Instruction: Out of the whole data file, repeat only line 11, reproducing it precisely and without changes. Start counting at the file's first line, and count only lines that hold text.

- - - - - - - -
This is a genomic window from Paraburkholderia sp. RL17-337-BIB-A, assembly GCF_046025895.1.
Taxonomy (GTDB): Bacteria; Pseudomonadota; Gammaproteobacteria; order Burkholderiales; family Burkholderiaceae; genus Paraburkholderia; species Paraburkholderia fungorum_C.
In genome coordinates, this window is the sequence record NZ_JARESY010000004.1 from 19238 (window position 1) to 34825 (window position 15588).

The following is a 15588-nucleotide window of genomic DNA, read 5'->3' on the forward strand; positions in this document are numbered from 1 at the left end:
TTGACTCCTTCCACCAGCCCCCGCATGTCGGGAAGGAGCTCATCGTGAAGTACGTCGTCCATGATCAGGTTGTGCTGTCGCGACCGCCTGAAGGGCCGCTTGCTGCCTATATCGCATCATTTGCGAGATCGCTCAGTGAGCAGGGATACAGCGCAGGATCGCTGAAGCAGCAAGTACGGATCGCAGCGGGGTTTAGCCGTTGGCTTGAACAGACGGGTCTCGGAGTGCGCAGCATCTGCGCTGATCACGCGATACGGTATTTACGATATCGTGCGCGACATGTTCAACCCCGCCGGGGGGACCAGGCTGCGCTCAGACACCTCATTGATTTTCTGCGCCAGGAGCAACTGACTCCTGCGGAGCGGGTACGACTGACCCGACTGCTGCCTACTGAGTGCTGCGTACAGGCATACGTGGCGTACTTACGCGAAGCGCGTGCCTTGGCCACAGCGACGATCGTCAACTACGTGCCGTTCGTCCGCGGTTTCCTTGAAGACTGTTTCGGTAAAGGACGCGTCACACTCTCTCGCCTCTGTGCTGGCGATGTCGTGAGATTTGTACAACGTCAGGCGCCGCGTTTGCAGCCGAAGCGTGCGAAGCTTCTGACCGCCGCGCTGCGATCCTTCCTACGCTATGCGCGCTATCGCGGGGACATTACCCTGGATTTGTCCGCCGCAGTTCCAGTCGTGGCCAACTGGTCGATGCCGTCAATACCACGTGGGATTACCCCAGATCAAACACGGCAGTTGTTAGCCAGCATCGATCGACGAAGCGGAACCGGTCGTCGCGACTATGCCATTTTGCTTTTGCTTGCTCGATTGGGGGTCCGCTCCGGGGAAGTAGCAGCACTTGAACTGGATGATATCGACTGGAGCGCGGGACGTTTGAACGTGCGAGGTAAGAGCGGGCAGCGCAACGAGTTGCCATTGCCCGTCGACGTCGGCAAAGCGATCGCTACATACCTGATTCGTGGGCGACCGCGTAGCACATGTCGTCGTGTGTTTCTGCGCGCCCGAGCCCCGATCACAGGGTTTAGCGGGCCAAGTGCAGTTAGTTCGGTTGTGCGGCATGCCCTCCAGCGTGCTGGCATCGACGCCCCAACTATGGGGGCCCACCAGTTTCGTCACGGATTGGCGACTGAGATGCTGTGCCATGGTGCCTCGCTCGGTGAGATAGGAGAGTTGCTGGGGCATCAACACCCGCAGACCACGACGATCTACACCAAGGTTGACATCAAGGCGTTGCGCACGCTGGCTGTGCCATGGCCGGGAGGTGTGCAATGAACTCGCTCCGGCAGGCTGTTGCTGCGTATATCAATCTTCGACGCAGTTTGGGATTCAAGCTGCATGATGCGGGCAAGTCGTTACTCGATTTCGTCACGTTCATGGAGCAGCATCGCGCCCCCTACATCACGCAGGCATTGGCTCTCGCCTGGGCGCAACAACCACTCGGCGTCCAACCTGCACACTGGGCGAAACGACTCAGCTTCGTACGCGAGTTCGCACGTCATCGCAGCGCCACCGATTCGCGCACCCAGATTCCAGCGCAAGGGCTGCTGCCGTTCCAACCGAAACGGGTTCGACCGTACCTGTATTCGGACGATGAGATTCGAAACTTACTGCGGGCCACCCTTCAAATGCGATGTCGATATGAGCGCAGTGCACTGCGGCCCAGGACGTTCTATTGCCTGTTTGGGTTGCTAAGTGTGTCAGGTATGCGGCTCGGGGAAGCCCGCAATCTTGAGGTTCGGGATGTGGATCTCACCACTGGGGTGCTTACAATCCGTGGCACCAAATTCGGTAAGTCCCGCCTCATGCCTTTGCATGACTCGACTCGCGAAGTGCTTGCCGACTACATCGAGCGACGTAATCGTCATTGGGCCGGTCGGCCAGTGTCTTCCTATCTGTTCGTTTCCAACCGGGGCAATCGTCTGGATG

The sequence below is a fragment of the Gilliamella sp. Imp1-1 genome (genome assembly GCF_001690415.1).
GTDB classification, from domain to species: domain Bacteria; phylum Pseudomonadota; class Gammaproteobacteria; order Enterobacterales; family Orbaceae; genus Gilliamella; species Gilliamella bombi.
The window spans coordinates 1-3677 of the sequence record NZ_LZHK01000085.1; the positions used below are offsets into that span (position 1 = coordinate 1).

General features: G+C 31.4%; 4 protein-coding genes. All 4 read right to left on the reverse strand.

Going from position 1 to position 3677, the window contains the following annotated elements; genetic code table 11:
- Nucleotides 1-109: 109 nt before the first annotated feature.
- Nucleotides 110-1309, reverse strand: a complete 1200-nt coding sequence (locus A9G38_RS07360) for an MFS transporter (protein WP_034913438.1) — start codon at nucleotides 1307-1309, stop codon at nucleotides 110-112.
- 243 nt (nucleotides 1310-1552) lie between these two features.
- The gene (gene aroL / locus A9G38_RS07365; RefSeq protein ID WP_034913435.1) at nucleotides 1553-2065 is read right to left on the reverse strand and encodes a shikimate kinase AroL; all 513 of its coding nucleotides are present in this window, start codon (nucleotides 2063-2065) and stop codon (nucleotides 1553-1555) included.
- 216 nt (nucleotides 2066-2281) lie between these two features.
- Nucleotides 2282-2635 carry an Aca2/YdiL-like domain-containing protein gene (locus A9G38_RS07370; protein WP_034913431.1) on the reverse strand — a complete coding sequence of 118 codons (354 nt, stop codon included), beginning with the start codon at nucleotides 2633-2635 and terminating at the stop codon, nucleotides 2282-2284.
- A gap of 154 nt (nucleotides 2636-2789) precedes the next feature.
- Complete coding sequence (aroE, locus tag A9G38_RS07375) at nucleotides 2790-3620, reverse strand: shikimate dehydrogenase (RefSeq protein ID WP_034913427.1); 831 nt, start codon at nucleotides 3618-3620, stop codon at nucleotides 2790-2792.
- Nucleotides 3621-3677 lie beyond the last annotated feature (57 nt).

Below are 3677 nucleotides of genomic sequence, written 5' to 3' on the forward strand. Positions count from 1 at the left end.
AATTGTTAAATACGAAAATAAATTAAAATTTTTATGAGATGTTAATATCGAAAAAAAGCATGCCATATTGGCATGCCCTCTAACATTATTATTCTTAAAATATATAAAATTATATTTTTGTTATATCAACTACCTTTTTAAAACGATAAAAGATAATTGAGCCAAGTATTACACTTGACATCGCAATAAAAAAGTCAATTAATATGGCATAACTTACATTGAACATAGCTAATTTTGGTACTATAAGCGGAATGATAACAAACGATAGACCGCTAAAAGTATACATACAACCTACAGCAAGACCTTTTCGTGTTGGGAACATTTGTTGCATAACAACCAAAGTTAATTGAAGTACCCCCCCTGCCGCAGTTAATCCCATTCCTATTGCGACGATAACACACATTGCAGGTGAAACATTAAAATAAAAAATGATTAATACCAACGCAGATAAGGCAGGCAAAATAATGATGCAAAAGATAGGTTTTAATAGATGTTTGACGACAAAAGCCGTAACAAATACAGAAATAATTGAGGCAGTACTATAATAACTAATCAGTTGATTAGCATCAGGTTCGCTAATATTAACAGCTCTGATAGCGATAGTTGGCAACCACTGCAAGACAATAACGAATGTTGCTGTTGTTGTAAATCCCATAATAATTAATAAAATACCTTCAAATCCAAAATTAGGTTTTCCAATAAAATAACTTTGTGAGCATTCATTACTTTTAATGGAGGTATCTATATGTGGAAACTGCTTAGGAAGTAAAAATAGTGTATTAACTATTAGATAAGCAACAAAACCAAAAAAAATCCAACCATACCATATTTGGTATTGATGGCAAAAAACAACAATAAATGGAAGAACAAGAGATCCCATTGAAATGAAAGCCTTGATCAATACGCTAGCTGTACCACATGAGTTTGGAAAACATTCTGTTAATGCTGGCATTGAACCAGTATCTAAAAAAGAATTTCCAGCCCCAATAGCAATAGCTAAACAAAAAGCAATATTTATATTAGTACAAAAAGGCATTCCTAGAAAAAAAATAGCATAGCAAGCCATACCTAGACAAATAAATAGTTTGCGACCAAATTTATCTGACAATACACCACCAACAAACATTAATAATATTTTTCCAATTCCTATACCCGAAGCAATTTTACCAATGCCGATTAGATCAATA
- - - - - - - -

- Nucleotides 1-109: 109 nt before the first annotated feature.